By Tim Jacques
The History of South America
- Colonial rule. European countries (mainly Spain, Portugal, France and Britain) stake huge claims on South America, with the twin goals of saving souls and finding gold (not necessarily in that order).
- South America picks up the slack as OPEC crumbles from the Oil Crisis. Brief "glory days" of oil riches, but the world thirst for gas and oil sucks oil reserves dry within a few years. Economies collapse overnight, and governments default on trillions in loans from foreign banks. Huge loan deficit will eventually come back to haunt the United States and Western Europe.
- The Short War has little effect on South America. A few port cities are targeted, but American and Brazilian SDI systems manage to stop most inbounds
- Chaos and death envelope the entire continent. is the first country in the area to acquire algae food processors, and they guard their prize jealously. Chile and Argentina commence a two-year border war in which chemical weapons are widely used. Peru and Columbia are entirely controlled by drug lords.
- Brazil uses its vast political, economic and military power to begin a program of annexation and conquest. Reports are suppressed, but it is believed that chemical and nuclear weapons are used.
- Car Wars released to the general public. Start of the "Brazilian Empire." Brazil has nearly doubled its size with the annexation of Chile, Argentina, Paraguay, Uruguay and the northern colonial territories. Programs are initiated for a unified currency, language (Portuguese) and military.
- Brazil is a recognized superpower. Its economic strength can only be matched by the Japanese Protectorate and its military is on a level with that of the United States. Brazil's major exports are weapons, food, electronics and nuclear research. A manned Brazilian space station is scheduled to go up by the end of the year. Autoduelling is a popular sport, but strictly illegal outside the arena.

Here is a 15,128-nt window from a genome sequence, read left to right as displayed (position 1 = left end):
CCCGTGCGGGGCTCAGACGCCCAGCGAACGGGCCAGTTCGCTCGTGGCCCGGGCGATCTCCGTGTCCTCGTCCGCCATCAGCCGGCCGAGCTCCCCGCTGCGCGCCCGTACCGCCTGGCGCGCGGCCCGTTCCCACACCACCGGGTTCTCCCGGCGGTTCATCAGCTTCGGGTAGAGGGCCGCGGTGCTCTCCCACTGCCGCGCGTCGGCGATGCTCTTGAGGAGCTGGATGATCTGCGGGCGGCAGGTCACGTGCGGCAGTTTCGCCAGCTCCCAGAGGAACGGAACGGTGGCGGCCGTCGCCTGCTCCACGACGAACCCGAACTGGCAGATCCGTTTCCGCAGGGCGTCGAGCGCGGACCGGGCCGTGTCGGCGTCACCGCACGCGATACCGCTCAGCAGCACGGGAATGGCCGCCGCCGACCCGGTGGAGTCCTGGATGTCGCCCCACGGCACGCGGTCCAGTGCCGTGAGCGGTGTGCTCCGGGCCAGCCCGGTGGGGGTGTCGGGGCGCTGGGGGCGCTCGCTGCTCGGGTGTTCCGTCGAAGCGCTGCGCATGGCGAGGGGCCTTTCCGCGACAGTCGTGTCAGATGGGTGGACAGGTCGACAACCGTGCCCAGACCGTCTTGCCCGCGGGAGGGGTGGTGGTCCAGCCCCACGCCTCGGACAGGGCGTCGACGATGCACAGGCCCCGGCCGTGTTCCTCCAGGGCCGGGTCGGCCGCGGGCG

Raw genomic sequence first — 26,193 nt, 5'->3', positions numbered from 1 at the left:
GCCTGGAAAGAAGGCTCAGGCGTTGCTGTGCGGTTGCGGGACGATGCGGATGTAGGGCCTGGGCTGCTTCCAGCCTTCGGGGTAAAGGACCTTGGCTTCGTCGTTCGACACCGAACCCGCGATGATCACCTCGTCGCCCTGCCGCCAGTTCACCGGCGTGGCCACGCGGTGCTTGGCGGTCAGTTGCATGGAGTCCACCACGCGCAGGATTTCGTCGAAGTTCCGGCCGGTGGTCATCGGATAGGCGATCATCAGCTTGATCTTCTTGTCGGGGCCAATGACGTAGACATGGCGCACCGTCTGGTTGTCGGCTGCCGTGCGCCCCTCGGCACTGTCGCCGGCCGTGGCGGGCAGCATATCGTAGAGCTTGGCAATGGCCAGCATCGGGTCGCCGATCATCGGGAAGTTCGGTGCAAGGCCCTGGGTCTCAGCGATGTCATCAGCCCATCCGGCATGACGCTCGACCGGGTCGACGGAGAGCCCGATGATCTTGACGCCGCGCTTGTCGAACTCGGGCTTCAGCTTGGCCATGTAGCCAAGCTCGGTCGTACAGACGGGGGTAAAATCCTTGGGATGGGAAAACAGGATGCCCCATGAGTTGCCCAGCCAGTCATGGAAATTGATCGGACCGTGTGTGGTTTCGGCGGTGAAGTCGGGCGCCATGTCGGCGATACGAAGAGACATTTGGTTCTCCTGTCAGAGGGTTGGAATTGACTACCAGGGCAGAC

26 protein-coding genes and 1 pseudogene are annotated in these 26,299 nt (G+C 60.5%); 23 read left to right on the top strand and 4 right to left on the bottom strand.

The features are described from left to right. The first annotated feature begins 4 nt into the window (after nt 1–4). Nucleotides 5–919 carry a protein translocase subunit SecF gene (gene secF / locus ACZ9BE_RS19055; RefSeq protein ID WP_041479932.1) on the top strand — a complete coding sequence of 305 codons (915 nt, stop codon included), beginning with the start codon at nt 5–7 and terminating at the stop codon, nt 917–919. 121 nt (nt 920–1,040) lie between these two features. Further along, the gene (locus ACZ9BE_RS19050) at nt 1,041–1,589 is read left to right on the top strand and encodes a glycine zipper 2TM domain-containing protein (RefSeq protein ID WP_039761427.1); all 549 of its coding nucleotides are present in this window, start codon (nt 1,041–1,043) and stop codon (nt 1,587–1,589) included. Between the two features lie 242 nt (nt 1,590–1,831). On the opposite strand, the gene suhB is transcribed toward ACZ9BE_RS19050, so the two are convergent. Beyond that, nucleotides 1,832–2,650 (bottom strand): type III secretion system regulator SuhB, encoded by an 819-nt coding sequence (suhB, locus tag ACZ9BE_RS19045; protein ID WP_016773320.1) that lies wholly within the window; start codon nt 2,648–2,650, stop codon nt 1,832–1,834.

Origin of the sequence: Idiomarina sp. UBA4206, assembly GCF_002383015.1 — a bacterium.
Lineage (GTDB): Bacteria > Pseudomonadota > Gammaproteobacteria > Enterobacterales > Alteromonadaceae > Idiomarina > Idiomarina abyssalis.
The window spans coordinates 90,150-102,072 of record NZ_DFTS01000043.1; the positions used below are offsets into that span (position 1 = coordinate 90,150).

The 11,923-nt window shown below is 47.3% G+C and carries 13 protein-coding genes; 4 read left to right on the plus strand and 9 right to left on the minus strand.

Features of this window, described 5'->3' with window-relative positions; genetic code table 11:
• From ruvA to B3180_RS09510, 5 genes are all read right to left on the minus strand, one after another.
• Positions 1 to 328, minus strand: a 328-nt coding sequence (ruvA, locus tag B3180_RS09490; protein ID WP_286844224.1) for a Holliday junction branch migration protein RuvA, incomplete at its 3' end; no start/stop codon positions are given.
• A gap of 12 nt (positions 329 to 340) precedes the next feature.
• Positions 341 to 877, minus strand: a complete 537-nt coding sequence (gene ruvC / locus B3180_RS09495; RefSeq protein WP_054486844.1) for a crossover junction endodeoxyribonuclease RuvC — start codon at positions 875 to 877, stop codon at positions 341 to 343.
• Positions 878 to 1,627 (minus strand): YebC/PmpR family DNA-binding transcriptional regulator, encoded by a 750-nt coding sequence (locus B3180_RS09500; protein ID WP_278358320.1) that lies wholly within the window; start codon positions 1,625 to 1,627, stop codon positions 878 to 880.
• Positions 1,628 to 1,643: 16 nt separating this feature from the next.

Getting their Number
Why are U.S. roads designated by number rather than name? In the early days of motoring there were so few highways in the country that each could be given an individual, descriptive name. In the early 20s, however, things were rapidly getting out of hind, and the U.S. Bureau of Public roads turned to the American Association of State Highway Officials for a solution. It was decided to create a numerical grid, with odd numbers designating north-south and even numbers east-west roads. Lower numbers indicate highways in the north and higher numbers those in the south.
In 1956 the interstate highway system was adopted and the numbering system was revised. The odd-even breakdown was retained, but low-numbered interstates were allocated to the southwestern, rather than the northeastern part of the country. Two-digit numbers designated national through-routes, while three-digit numbers were used for local interstate segments. If a three-digit interstate has an even first number it's part of a loop, if the first digit is odd, it's a spur.
Issue 8/2 Index